It was the last named ancestor who married the wealthy widow, Alice Burton, in 1744. Alice had inherited her own fortune from her first husband, John Whitfield, a prosperous land agent and speculator. Together the couple prospered and the grander rooms that now make up the greater part of the house were added to the farmhouse. The first extensions were on the same level as the original house, which became the servants' quarters. Rocque’s map of 1761 shows the house, barn and stable together with the Horse and Groom public house, all four buildings then being adjacent to the Bath Road.

Then followed:

John A’Bear gen 10A (1745 – 1795)

He married Mary Newell, and the house was then further extended in the latter part of the century, this time on a higher level so that the Doric columns set on stone plinths and the cast iron and lead fanlight over the front door should dominate the road frontage, displaying the owner's status to all who passed by. [Nowadays there is an interesting half-octagonal bay window where the front door once stood].

Successive generations followed John's example of marrying well and throughout the eighteenth and nineteenth centuries the A'Bear family continued to prosper.

These owners were:

John A’Bear gen 11A (1775 – 1845)

John Burton A’Bear gen 12A (1816 – 1881)

In the census of 1871, the records show a household of nine family members - five under the age of ten years - and five servants. However by 1891 the owner, widow Jane A’Bear (nee Jane May), is recorded as head of a household of just five members - including a sister-in-law, a daughter and one servant. 

The estate was sold in 1901, breaking the long association with the A 'Bear family. . Farming was not easy at this time and John Burton had been struggling to keep the place going since his father's death. He had been obliged to continue paying an annuity out of the estate to his father's elder brother, but in 1894 the latter died. At least John was then released from this financial obligation, but the agricultural depression had been at its deepest - even two parliamentary enquiries had done little to alleviate the plight of those trying to earn a living from arable land. By this time too his widowed mother Jane Ann who was still living there was elderly, his Aunt Alice who had helped run the farm all her life had passed away, his brothers Thomas Newell and John Edmund had emigrated to New Zealand (where John had since died), and his brother Alfred had married and moved away from the area. There were literally no men left to run the farm, and the only way forward was to sell up.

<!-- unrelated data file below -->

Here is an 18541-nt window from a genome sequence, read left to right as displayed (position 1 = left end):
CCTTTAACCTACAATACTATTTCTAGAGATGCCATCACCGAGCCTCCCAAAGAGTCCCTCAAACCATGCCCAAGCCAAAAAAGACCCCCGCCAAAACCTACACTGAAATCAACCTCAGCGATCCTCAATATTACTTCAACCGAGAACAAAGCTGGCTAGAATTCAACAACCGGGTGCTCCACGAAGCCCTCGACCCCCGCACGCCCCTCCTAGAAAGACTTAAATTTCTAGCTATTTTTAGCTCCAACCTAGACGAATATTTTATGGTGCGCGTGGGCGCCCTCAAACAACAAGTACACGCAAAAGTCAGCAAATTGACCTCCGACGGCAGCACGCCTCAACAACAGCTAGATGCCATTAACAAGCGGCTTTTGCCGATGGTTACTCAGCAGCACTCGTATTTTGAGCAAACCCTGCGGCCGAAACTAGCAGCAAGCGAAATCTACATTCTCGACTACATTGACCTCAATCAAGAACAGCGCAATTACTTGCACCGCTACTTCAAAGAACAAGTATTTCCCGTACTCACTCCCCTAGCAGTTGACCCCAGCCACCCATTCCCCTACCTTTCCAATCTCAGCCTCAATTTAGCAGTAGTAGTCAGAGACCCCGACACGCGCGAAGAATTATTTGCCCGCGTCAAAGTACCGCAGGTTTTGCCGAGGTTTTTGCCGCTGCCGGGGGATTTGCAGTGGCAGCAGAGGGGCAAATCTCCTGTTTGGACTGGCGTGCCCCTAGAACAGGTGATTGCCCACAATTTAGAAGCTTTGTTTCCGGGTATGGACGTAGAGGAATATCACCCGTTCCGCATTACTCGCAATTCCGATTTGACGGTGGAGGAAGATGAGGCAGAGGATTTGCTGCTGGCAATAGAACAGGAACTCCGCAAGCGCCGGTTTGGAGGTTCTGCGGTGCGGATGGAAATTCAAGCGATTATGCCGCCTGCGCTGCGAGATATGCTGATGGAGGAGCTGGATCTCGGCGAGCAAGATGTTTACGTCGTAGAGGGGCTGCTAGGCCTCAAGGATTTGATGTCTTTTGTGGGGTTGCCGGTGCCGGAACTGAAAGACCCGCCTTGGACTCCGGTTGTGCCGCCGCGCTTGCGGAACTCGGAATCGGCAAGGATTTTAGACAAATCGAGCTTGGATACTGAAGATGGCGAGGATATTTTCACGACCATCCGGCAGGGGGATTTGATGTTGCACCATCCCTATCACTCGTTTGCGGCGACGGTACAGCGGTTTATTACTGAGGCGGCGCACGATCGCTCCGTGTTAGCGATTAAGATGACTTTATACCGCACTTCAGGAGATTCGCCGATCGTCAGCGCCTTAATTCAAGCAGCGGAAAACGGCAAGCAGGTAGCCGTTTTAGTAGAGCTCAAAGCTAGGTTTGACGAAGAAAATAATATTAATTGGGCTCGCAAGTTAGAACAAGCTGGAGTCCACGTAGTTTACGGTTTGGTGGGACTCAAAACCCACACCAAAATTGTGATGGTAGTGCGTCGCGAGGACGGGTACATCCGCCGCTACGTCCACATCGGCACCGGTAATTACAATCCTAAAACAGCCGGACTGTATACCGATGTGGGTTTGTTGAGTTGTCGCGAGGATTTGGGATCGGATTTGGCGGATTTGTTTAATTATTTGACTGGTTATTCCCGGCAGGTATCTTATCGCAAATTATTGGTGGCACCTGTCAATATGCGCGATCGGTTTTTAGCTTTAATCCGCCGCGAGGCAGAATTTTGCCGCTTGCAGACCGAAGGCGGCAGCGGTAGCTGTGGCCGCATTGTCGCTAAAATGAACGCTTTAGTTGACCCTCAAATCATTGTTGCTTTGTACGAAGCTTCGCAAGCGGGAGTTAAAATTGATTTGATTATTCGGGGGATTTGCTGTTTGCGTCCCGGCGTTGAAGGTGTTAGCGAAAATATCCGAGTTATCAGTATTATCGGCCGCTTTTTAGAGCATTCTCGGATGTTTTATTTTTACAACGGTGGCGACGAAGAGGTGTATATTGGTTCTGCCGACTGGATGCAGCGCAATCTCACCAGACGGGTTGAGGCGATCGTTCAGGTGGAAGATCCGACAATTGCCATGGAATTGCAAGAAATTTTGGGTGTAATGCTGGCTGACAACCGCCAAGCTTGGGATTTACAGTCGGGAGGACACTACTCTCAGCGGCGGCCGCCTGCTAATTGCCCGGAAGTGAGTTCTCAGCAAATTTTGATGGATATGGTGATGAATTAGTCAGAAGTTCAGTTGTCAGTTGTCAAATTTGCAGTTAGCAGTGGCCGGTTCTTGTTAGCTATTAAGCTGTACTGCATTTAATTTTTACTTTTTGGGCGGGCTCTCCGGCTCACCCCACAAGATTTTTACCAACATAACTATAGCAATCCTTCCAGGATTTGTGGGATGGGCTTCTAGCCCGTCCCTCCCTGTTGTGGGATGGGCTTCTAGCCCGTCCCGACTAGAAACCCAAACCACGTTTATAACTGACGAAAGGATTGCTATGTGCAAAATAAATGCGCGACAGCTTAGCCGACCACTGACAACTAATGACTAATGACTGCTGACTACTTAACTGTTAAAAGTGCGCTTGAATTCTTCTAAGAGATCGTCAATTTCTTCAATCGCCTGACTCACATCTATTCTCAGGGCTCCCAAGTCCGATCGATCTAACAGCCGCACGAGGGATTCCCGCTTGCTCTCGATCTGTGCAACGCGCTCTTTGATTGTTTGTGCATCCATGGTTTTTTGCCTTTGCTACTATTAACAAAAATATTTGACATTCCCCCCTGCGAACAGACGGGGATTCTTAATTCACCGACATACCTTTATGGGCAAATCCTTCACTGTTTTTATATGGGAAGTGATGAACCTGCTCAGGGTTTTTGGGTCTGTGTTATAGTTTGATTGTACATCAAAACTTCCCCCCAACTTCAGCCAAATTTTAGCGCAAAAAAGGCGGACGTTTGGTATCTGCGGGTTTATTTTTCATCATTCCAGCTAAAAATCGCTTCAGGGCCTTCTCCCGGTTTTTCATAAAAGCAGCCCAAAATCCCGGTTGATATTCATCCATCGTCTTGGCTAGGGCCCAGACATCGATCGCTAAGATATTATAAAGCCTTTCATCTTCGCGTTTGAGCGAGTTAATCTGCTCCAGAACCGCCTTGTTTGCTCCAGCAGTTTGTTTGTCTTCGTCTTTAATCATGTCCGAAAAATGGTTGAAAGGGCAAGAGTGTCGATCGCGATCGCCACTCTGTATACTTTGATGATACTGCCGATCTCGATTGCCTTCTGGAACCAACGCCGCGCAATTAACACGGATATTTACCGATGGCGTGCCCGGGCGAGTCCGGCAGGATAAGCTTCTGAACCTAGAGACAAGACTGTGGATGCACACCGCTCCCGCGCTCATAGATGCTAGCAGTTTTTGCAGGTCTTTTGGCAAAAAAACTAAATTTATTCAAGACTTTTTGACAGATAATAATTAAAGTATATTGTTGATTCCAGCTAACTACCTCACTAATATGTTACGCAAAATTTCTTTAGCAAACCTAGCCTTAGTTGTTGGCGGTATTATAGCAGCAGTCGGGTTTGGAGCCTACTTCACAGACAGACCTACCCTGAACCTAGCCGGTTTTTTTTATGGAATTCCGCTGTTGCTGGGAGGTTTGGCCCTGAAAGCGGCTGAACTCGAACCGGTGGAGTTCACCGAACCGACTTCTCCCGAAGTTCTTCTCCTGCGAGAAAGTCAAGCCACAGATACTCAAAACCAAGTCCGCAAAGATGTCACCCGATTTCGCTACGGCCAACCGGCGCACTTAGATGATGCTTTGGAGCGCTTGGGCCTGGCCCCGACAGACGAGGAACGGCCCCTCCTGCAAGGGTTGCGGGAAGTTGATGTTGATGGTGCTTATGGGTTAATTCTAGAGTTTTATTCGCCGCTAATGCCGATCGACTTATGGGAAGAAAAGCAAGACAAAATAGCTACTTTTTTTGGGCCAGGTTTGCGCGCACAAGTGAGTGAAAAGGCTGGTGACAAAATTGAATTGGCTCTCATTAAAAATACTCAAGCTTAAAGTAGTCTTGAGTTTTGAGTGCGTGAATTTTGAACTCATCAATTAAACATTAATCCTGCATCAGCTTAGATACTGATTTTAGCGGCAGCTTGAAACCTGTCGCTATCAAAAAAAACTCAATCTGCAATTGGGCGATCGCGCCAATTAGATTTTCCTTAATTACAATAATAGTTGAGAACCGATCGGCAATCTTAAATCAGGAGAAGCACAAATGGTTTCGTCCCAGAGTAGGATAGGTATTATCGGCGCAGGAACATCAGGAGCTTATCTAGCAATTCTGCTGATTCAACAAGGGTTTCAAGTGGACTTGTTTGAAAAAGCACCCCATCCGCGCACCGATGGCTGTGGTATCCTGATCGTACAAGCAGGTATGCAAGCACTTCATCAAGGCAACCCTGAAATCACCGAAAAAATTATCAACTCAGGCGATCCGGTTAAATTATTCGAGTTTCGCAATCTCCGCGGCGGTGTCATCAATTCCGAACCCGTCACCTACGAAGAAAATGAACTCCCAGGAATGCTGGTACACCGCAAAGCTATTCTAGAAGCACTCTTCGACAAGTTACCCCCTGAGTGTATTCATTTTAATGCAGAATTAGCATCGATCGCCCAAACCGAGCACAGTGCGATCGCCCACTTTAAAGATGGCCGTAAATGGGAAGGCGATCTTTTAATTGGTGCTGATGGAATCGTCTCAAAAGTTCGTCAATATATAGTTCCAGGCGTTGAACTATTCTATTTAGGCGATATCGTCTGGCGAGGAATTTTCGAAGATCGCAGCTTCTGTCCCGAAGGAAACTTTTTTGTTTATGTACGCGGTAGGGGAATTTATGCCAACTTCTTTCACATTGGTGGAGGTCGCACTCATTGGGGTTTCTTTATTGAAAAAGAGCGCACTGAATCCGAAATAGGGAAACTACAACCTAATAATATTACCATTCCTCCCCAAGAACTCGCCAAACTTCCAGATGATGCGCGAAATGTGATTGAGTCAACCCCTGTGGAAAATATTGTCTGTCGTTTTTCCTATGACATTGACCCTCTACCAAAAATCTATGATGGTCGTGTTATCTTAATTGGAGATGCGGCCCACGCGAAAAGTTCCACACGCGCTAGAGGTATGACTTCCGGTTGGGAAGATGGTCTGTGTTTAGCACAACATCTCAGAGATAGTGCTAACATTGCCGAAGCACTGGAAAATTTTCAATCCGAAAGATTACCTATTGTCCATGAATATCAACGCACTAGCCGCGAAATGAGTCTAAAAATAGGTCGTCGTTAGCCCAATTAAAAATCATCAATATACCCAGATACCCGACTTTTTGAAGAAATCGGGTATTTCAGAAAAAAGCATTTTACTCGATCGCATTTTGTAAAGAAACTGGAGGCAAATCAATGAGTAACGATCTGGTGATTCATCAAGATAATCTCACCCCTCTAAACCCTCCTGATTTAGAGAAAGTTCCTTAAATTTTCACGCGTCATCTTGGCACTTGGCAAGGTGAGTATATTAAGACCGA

Soon parts of Hill House were sold to take on new roles. The barn and the tract of land between Milley Lane and the Twyford Road were taken over by the nurserymen, Waterer, Son and Crisps. The barn was later sold on to Vortice Limited, and was restored to its present state in 1987. Although Waterers sold their other interests in Hare Hatch in the 1970s, much of the land is still under cultivation.

Hill House meanwhile had a succession of private owners during the twentieth century and was also used to accommodate a number of evacuees during the Second World War. Few changes were made to the house itself, apart from moving the main entrance to its present position on the north side in about 1960 - Milley Lane was by now too busy to permit cars to be parked safely outside the old front door. In 1987 a new era in the history of the house opened when Hill House became the home of WARD CONSULTANCY PLC and has since become the Headquarters for Ward Financial Holdings Limited encompassingWard Consultancy PLC, Perceptron Limited, Perceptron Medta Limited, Hill House Centre Limited.

 

Above :Front view of Hill House

Below : View from the grounds

 

Above : Plan of Hill House

Below : Aerial view of the site

 

Above : Car park area in the grounds

Below : Rear view of the house from the car park

Below : The Coachhouse

 

Further pictures